In addition, the study was based on 26 years of data, and a follow-up used 28 years. This addresses concerns that the inferences were based on short time periods. Moreover, I explicitly test the explanation that the alpha was due to SRI fund demand. I hand-collected a list of all SRI funds that used labour or employment screens, calculated the change in their stock ownership of companies with high employee satisfaction, and calibrated the effect of the increased demand on the stock price. I found that demand factors could only explain 0.02% of the annual outperformance of 2.1-3.5%.

The point of the above example is not to focus on my own paper specifically, but to make a general point. Publication in a top academic journal requires authors to demonstrate robustness and to address alternative explanations. This highlights the importance of focusing on papers in top academic journals, as I explain in Evaluating Research, a cut-out-and-keep guide on how to know what research to trust.

The Lessons We Can Learn

I have been disappointed to the defensive reactions to the Scientific Beta study, which seem not to be based on its analysis but an ideological view that it must be wrong – or that the authors had some hidden agenda – because the respondent believes that ESG must work. See, for example, this FT reader comment:

FT is probably publishing this knowing it will be crushed in the coming weeks. I’m certain the methodology and research will be exposed as flawed and faulty and probably grossly selective. Long term, it will actually strengthen the credibility of ESG one it’s been refuted. Kapoor is evidently some sort of anti-ESG troll who has his own vested interest in trashing ESG.

There are dozens of reputable studies from independent academics, to equity research and rating agencies that support the link between sustainability and long-term stable returns going back to before the financial crisis, it all depends on what you measure and how you measure it.

Companies perceived as more sustainable are seen as more resilient, have better risk management and are trusted more than those that aren’t and are therefore more likely to outperform over the long term. A company’s social capital acts as a kind of insurance during downturns and crises. It’s a no-brainer, really.

The reader speculates (hopes?) that it will be “crushed” in the coming weeks. S/he is “certain the methodology and research will be exposed as flawed and faulty and probably grossly selective” based on no evidence. If the reader is so certain that there are flaws, then s/he should point them out. The second paragraph hand-picks one paper which s/he claims shows outperformance (when it actually shows that ESG does not outperform in general, only in crisis times), and the third makes a “no-brainer” statement without backing it up with evidence.

There was a similar reaction on LinkedIn. One senior investor wrote “Where is the angry emoji on LinkedIn?”, implying an emotional reaction to the study. A leading ESG advocate pointed out that it was “One academic study out of many”, when in fact it points out problems with several studies. Moreover, had the study found the opposite result, it would likely have been heralded despite being only a single study.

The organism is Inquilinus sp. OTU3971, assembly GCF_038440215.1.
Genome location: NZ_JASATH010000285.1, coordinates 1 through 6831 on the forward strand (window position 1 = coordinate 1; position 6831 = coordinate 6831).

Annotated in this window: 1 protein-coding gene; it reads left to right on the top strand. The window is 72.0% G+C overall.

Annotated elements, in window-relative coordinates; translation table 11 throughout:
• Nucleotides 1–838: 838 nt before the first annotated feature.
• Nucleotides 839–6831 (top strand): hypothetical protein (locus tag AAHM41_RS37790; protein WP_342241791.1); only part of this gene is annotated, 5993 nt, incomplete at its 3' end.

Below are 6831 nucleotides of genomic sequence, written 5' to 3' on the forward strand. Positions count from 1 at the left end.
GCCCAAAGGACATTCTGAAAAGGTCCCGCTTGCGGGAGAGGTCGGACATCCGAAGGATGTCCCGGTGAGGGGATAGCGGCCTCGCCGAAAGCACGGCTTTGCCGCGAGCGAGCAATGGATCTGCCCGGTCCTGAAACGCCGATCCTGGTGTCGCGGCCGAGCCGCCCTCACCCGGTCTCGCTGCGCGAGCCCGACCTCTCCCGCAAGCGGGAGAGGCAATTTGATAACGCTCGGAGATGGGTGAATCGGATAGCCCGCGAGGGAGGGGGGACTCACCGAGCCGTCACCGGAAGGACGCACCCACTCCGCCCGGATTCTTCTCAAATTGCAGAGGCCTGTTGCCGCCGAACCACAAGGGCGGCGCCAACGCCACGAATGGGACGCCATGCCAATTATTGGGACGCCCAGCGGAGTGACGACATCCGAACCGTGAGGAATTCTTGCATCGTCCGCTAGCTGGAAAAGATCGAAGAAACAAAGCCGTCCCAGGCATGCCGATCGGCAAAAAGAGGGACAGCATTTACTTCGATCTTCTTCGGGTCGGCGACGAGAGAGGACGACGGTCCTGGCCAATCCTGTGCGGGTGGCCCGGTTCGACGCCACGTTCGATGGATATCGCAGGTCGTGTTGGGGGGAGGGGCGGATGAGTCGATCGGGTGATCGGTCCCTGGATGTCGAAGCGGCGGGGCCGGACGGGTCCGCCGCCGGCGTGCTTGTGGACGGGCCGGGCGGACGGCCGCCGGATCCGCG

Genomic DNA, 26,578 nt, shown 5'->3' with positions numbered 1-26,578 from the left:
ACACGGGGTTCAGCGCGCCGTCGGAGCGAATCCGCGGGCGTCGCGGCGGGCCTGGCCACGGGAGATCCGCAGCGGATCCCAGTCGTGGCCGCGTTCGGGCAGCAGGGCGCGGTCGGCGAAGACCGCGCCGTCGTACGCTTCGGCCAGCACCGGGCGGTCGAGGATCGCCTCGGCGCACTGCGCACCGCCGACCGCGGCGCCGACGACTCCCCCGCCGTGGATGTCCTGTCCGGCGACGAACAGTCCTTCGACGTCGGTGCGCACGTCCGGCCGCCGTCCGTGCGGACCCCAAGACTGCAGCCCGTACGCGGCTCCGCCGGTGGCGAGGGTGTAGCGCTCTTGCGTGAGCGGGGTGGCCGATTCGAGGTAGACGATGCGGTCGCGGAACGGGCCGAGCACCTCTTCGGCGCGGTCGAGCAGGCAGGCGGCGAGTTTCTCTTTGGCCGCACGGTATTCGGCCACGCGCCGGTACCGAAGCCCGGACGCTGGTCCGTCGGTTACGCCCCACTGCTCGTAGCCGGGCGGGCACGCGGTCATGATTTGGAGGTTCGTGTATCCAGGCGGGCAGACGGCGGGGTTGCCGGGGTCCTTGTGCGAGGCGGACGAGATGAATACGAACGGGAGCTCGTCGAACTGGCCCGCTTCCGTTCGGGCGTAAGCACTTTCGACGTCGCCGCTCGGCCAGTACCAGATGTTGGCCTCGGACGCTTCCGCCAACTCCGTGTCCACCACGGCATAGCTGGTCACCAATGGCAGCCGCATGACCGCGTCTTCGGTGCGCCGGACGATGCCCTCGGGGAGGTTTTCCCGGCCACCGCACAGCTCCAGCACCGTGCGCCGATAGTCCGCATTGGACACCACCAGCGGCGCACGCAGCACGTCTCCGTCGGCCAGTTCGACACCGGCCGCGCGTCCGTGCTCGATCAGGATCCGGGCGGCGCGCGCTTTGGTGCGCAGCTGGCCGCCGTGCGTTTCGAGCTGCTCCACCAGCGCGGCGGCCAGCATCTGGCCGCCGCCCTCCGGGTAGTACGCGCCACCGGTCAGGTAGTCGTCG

What the Scientific Beta study has highlighted is that we should not react to research based on emotion. We should apply the same scepticism to a study that reinforces our view of the world as one that contradicts it, and have the same openness to a study that finds an “inconvenient truth” to one that supports what we would like to be true. They should not have had to make this point, but it is valuable that they have.


Who Are Scientific Beta?

In Evaluating Research, I highlight the importance of taking note of who the authors are. Of course, the main basis for evaluation is the research itself. But, because getting into the weeds of a paper’s methodology requires time and specialist academic expertise, a time-pressed reader may not be able to do this. Instead, s/he can quickly look at the credentials of the authors and any bias that they may have.

Bias is particularly likely for a topic such as ESG, because there are strong pre-existing views on a topic. Thus, a consultancy would be unlikely to publish a paper showing that diverse companies, purposeful companies, or long-term-oriented companies perform worse, because doing so would worsen its brand. Instead, it would have a strong incentive to run many possible methodologies and choose the one that shows that these companies perform better.

Similarly, expertise is important for a topic such as ESG, which might be correlated with many other factors that can explain returns. For example, high ESG companies may be disproportionately in the tech industry, and may already be profitable to begin with (which is why they can spend on ESG). Research expertise is important to be able to control for these factors.

While I have to admit that I had not heard of Scientific Beta before, they are transparent about who they are. They provide a smart beta platform, and so there is no clear reason to think they may be biased. If they claimed that ESG outperformed, this would increase the popularity of smart beta products based on ESG factors. They also were established by EDHEC-Risk Institute, a strong academic institution, and two of the three authors have PhDs in finance. Of course, this does not automatically mean the paper will be correct, and so most of this article scrutinised what the paper actually did, but it does assuage immediate concerns of bias and expertise.

Does the Research Actually Exists and Is It Based on Actual Data?

These are the first two questions in my Evaluating Research guide. They might seem obvious, but many authors have issued press releases on research that they have not made available in the public domain – or it is in the public domain but it does not explain its methodology. In both cases, it is impossible to scrutinise whether the methodology is robust. (Worryingly, respected newspapers have written articles about non-existent studies).

I was first alerted to the Scientific Study by a Financial Times article. There were several comments asking for the study, and the journalist (who wrote an otherwise excellent article) replied “Thanks for your interest, but as I mention in the story, the paper has not been published yet, hence there’s no webpage to link to”. This is actually not correct. There are two aspects of publication: (1) the paper being published in working paper form, i.e. being publicly available, and (2) it being published in a peer-reviewed academic journal. The paper has indeed not been published in the sense of (2) (because the peer-review process takes a long time), but is indeed publicly available. I was able to find it in a few seconds by Googling and was surprised that no-one, including the journalist, tried to use Google. It’s here; once again, the authors have been transparent. In addition, the paper is very transparent about its methodology.


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  2. […] flawed and are based on short time horizons that are not statistically significant. According to Alex Edmans, professor of finance at London Business School, “Omitting necessary risk adjustments and […]